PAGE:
“Is my cat happy or not?”, is a question that has been haunting owners of notoriously inscrutable felines since forever – but it may soon be answered thanks to a new app.
The prototype app, dubbed Tably (previously Happy or Not), was released by Sylvester.AI – a joint venture between Canadian artificial intelligence technology company Alta ML and The Bar G, a portfolio of companies involved in sectors ranging from sleep gadgets to ranching, to animal health – and it can use a photo of a cat to determine its level of happiness based on facial expressions.
The app was launched after the developers at AltaML discovered the Feline Grimace Scale (FGS), a scientifically-validated tool for assessing acute pain in cats based on changes in facial expression published in Scientific Reports and Nature in 2019. This led the team to toying with the idea of applying their expertise in machine learning to foster healthier and happier lives for cats.
“The big challenge with cats is that they don’t express when they’re in pain,” says AltaML’s vice president of product, Chris O’Brien. “They go and hide, whereas a dog will come in and whine and nuzzle you.”
Prior to the FGS, cats were considered to be delphic creatures that did not give cues to signal if in pain. The truth is that these cues do exist – they’re just extremely subtle.
“Depending on the cats’ muzzle, eyes, ears, whiskers, or head position, you can determine whether or not a cat is in pain,” says Paulo Steagall, lead author of the FGS publication and associate professor of veterinary anaesthesia and pain management at the University of Montreal. The FGS was created by Steagall and his team to be used by veterinarians, other veterinary technicians, and cat owners.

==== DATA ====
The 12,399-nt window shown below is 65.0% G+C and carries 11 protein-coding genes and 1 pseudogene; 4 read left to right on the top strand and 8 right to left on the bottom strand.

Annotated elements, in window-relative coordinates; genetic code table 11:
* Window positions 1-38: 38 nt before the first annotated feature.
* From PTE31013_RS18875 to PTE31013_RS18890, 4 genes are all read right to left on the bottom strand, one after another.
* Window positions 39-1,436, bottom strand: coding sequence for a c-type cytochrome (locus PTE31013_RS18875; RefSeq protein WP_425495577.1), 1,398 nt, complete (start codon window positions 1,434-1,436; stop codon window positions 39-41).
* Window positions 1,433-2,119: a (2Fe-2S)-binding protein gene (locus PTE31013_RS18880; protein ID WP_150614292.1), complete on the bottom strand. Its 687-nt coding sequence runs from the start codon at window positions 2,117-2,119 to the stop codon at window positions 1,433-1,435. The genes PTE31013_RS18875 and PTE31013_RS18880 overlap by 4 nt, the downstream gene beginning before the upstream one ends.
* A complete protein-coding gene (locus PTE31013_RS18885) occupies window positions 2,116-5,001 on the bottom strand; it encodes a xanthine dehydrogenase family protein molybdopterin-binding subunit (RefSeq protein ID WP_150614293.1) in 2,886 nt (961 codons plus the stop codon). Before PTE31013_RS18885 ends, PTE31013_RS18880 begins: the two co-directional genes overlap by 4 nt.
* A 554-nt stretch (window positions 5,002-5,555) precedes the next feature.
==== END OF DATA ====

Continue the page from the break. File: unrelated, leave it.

While the FGS is available for public use, Alta ML coupled it with machine learning to make it more accessible to the general public. The app picks up relevant points on a cats’ face, maps them out based on the FGS, and shoots out a reading – happy or not – along with a percentage. The percentage isn’t correlated to the level of happiness, but rather the level of confidence the machine has.
“With a high quality and full face front image of the cat, the accuracy is 97 per cent [with adults cats of most breeds], which we are tremendously happy with,” says the app’s senior product manager, Michelle Priest.
According to Alta ML’s own survey of pilot app users, cat owners mostly use it to know how a cat is doing after having undergone a surgery, or to understand why a cat is constantly hiding in the home.
“It could be used to decide if you should take the cat to the vet or even an end-of-life decision,” Priest says. “You might have had a cat for 18 years, but you don’t want it to suffer. We also had this one guy say he wanted to find out why his cat was howling at night.”
Steagall did not comment on the validity of the app as he was not involved in its creation, but he says that in any application of the FGS, context is everything. He uses a photo of his own cat taking a nap as an example.
“She hears some background noises and she has her eyes partially closed and her ears backwards,” he says. “So she would get a high score on the grimace scale, saying that you should probably give what we call rescue analgesia, but she was not in pain at all. She was just sleeping and paid attention to the background noise.”